DebRoy, S, et al. "Hepatitis C Virus Dynamics and Cellular Gene Expression in uPA-SCID Chimeric Mice With Humanized Livers During Intravenous Silibinin Monotherapy." Journal of Viral Hepatitis, vol. 23, no. 9, 2016, pp. 708-17.
DebRoy S, Hiraga N, Imamura M, et al. Hepatitis C virus dynamics and cellular gene expression in uPA-SCID chimeric mice with humanized livers during intravenous silibinin monotherapy. J Viral Hepat. 2016;23(9):708-17.
DebRoy, S., Hiraga, N., Imamura, M., Hayes, C. N., Akamatsu, S., Canini, L., Perelson, A. S., Pohl, R. T., Persiani, S., Uprichard, S. L., Tateno, C., Dahari, H., & Chayama, K. (2016). Hepatitis C virus dynamics and cellular gene expression in uPA-SCID chimeric mice with humanized livers during intravenous silibinin monotherapy. Journal of Viral Hepatitis, 23(9), 708-17. https://doi.org/10.1111/jvh.12551
DebRoy S, et al. Hepatitis C Virus Dynamics and Cellular Gene Expression in uPA-SCID Chimeric Mice With Humanized Livers During Intravenous Silibinin Monotherapy. J Viral Hepat. 2016;23(9):708-17. PubMed PMID: 27272497.
* Article titles in AMA citation format should be in sentence-case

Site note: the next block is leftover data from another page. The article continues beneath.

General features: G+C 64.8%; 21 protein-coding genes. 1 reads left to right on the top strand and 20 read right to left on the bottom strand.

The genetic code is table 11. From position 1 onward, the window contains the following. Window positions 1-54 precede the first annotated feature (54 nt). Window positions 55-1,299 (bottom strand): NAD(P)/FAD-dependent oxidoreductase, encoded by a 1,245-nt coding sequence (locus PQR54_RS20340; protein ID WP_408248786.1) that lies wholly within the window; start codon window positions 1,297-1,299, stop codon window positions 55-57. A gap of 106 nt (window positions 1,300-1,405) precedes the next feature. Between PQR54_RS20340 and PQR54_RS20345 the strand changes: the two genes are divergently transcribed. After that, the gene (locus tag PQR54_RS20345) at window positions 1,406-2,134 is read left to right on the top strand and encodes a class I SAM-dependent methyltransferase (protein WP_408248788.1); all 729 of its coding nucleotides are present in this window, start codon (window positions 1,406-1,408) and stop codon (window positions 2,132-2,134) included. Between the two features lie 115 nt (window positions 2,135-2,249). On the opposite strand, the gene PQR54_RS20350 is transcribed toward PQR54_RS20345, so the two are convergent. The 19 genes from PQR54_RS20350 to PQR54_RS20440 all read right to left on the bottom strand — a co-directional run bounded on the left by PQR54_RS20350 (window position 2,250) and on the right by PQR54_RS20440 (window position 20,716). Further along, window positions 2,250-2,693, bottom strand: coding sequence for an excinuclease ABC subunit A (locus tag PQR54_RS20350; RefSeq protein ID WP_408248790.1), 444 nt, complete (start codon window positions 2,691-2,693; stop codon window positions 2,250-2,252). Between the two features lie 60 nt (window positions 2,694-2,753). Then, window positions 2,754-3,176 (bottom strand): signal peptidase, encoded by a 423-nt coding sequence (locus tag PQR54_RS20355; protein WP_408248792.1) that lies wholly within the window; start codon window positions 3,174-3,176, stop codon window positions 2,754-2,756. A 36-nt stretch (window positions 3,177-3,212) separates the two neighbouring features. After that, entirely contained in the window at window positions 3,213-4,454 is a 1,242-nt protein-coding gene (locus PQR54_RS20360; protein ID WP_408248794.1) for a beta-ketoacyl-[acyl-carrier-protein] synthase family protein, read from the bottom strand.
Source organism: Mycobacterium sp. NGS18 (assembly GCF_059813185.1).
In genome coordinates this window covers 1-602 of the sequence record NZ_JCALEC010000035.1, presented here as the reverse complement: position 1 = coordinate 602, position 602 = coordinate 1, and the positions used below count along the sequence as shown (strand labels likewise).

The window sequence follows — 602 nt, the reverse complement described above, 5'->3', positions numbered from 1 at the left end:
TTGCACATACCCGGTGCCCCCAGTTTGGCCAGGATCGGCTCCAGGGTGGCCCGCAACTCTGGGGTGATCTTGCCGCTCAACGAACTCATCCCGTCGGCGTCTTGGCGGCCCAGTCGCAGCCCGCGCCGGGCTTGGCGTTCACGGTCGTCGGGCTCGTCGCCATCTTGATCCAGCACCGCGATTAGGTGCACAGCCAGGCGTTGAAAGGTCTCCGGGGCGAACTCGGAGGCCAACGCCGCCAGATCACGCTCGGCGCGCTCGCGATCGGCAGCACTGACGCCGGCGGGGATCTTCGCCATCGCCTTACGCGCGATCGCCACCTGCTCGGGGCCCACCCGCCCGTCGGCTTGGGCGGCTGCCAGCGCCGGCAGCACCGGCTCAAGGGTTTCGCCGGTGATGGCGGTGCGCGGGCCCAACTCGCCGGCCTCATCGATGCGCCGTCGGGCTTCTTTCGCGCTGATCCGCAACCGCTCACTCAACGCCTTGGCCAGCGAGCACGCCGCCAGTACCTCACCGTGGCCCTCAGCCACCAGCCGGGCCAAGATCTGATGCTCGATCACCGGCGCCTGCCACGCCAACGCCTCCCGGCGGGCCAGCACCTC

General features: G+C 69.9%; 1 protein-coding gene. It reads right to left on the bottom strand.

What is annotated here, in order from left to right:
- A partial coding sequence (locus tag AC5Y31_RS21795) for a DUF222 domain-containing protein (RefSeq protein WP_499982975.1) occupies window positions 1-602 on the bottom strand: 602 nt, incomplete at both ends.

TY - JOUR T1 - Hepatitis C virus dynamics and cellular gene expression in uPA-SCID chimeric mice with humanized livers during intravenous silibinin monotherapy. AU - DebRoy,S, AU - Hiraga,N, AU - Imamura,M, AU - Hayes,C N, AU - Akamatsu,S, AU - Canini,L, AU - Perelson,A S, AU - Pohl,R T, AU - Persiani,S, AU - Uprichard,S L, AU - Tateno,C, AU - Dahari,H, AU - Chayama,K, Y1 - 2016/06/08/ PY - 2015/12/16/received PY - 2016/04/04/accepted PY - 2016/6/9/entrez PY - 2016/6/9/pubmed PY - 2017/11/4/medline KW - anti-inflammatory KW - chimeric mice with humanized livers KW - gene expression KW - uPA-SCID KW - viral kinetic modelling SP - 708 EP - 17 JF - Journal of viral hepatitis JO - J. Viral Hepat. VL - 23 IS - 9 N2 - Legalon SIL (SIL) is a chemically hydrophilized version of silibinin, an extract of milk thistle (Silybum marianum) seeds that has exhibited hepatoprotective and antiviral effectiveness against hepatitis C virus (HCV) in patients leading to viral clearance in combination with ribavirin. To elucidate the incompletely understood mode of action of SIL against HCV, mathematical modelling of HCV kinetics and human hepatocyte gene expression studies were performed in uPA-SCID-chimeric mice with humanized livers. Chronically HCV-infected mice (n = 15) were treated for 14 days with daily intravenous SIL at 469, 265 or 61.5 mg/kg. Serum HCV and human albumin (hAlb) were measured frequently, and liver HCV RNA was analysed at days 3 and 14. Microarray analysis of human hepatocyte gene expression was performed at days 0, 3 and 14 of treatment. While hAlb remained constant, a biphasic viral decline in serum was observed consisting of a rapid 1st phase followed by a second slower phase (or plateau with the two lower SIL dosings). SIL effectiveness in blocking viral production was similar among dosing groups (median ε = 77%). However, the rate of HCV-infected hepatocyte decline, δ, was dose-dependent. Intracellular HCV RNA levels correlated (r = 0.66, P = 0.01) with serum HCV RNA. Pathway analysis revealed increased anti-inflammatory and antiproliferative gene expression in human hepatocytes in SIL-treated mice. The results suggest that SIL could lead to a continuous second-phase viral decline, that is potentially viral clearance, in the absence of adaptive immune response along with increased anti-inflammatory and antiproliferative gene expression in human hepatocytes. SN - 1365-2893 UR - https://www.unboundmedicine.com/medline/citation/27272497/Hepatitis_C_virus_dynamics_and_cellular_gene_expression_in_uPA_SCID_chimeric_mice_with_humanized_livers_during_intravenous_silibinin_monotherapy_ L2 - https://doi.org/10.1111/jvh.12551 DB - PRIME DP - Unbound Medicine ER -